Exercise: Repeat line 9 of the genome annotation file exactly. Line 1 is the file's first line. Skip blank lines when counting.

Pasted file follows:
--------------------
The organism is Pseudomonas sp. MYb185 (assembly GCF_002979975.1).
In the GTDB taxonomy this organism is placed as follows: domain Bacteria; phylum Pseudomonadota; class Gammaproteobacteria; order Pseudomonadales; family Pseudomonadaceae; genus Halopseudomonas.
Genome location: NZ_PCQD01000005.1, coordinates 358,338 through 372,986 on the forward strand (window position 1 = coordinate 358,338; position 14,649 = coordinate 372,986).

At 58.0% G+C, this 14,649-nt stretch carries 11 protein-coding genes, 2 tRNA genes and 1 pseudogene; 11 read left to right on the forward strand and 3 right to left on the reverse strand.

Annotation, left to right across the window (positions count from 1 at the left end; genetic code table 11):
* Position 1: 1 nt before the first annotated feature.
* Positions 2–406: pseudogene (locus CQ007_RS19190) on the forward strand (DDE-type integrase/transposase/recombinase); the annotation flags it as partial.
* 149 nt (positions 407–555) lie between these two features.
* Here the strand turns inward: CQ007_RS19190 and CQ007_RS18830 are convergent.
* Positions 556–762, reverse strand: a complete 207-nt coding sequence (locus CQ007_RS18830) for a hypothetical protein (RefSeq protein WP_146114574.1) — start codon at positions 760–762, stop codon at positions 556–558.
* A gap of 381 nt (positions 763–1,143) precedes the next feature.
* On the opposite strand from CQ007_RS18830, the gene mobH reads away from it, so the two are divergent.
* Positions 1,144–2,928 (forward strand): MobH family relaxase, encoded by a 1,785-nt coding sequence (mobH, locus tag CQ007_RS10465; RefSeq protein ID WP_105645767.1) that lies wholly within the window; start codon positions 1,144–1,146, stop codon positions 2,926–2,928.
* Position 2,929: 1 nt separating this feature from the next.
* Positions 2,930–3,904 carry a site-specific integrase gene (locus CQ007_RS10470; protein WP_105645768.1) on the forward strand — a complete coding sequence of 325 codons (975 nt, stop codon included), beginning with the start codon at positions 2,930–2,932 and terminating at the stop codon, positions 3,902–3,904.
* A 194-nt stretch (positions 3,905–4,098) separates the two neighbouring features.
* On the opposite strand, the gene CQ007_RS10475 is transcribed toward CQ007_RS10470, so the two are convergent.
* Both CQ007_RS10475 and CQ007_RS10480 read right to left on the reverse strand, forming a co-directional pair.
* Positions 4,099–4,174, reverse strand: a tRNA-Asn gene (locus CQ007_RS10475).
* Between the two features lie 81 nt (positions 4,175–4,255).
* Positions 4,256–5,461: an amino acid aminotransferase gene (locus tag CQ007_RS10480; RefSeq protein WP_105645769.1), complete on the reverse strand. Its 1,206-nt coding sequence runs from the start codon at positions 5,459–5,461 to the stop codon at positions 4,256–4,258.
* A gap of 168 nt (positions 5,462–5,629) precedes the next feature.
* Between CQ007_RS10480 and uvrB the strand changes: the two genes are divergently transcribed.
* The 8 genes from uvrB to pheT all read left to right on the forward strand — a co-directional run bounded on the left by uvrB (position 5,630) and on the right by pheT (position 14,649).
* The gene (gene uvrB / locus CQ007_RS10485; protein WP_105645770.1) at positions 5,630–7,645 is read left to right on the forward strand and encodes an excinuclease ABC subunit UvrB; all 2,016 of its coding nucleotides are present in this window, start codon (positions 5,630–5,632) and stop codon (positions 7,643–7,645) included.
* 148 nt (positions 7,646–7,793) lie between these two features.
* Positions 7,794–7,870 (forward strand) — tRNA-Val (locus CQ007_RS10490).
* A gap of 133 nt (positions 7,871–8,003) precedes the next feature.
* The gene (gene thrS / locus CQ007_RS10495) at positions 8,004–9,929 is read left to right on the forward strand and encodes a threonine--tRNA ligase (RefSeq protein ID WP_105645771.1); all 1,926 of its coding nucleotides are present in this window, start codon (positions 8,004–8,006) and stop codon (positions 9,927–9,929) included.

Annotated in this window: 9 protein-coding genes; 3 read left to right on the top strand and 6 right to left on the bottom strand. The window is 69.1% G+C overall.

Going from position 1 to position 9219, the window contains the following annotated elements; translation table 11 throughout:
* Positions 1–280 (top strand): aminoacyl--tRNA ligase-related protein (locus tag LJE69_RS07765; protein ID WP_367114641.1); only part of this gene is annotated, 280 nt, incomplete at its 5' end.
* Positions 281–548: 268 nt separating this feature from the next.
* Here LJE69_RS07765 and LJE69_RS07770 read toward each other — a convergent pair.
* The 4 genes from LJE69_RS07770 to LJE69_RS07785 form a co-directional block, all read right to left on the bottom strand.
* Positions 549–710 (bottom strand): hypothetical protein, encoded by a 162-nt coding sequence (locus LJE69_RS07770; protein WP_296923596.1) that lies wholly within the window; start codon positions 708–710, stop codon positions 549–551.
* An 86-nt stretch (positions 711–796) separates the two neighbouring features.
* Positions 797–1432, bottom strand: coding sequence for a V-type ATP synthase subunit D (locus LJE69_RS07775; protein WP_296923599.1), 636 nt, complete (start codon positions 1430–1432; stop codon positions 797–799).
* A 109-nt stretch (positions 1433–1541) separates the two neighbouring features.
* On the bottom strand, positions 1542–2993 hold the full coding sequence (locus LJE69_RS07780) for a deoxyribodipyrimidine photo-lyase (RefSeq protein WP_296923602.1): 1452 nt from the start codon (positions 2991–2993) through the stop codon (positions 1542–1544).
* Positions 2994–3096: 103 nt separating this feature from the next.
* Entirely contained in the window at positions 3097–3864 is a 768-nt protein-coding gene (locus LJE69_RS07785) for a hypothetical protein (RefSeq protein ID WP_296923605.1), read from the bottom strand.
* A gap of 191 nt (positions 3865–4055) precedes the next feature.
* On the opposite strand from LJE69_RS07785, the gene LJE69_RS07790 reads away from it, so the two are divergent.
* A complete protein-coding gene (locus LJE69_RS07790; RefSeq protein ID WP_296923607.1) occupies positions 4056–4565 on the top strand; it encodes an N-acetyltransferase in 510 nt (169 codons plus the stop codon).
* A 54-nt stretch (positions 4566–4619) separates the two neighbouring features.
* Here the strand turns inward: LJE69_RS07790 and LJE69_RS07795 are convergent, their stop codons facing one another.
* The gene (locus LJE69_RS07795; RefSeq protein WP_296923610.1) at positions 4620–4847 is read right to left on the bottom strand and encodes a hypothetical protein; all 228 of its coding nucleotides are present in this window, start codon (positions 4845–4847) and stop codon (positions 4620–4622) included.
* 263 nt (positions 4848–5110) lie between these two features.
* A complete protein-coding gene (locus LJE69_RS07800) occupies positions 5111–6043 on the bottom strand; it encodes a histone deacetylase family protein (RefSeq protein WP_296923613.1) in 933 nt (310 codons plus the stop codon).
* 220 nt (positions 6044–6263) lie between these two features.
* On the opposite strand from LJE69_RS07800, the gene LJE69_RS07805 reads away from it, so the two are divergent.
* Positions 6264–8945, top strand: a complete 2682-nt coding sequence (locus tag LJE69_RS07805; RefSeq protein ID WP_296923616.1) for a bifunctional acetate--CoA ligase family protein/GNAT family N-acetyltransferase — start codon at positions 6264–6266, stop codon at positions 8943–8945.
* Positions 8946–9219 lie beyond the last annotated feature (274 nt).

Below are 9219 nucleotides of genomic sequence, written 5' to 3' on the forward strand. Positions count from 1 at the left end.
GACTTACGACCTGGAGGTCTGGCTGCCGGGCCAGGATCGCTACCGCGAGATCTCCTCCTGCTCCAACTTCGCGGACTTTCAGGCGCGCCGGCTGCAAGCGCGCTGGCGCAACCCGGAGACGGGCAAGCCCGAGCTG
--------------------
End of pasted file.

* Here the strand turns inward: CQ007_RS19190 and CQ007_RS18830 are convergent.